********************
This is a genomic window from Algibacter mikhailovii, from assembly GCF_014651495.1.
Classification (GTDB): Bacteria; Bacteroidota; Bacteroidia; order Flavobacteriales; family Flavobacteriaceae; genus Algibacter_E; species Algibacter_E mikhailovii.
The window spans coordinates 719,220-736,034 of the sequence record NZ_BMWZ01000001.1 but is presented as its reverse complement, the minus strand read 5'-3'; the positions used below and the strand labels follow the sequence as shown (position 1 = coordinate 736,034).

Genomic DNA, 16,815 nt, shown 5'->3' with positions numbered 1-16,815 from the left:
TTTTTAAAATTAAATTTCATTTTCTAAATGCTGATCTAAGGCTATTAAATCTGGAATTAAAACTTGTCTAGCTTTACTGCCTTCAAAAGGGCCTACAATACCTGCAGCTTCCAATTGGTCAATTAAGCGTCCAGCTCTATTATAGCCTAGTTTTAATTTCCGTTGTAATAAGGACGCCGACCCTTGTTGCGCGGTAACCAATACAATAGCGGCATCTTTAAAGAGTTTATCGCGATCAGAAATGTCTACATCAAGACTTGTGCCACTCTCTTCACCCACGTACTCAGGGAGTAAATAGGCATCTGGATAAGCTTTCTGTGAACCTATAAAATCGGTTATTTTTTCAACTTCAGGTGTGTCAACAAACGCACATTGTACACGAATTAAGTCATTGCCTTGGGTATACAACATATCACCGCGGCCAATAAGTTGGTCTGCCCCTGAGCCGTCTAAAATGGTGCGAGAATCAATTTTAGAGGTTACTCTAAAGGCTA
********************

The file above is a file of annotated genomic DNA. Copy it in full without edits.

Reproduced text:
This is a genomic window from Algibacter mikhailovii, from assembly GCF_014651495.1.
Classification (GTDB): Bacteria; Bacteroidota; Bacteroidia; order Flavobacteriales; family Flavobacteriaceae; genus Algibacter_E; species Algibacter_E mikhailovii.
The window spans coordinates 719,220-736,034 of the sequence record NZ_BMWZ01000001.1 but is presented as its reverse complement, the minus strand read 5'-3'; the positions used below and the strand labels follow the sequence as shown (position 1 = coordinate 736,034).

Genomic DNA, 16,815 nt, shown 5'->3' with positions numbered 1-16,815 from the left:
TTTTTAAAATTAAATTTCATTTTCTAAATGCTGATCTAAGGCTATTAAATCTGGAATTAAAACTTGTCTAGCTTTACTGCCTTCAAAAGGGCCTACAATACCTGCAGCTTCCAATTGGTCAATTAAGCGTCCAGCTCTATTATAGCCTAGTTTTAATTTCCGTTGTAATAAGGACGCCGACCCTTGTTGCGCGGTAACCAATACAATAGCGGCATCTTTAAAGAGTTTATCGCGATCAGAAATGTCTACATCAAGACTTGTGCCACTCTCTTCACCCACGTACTCAGGGAGTAAATAGGCATCTGGATAAGCTTTCTGTGAACCTATAAAATCGGTTATTTTTTCAACTTCAGGTGTGTCAACAAACGCACATTGTACACGAATTAAGTCATTGCCTTGGGTATACAACATATCACCGCGGCCAATAAGTTGGTCTGCCCCTGAGCCGTCTAAAATGGTGCGAGAATCAATTTTAGAGGTTACTCTAAAGGCTA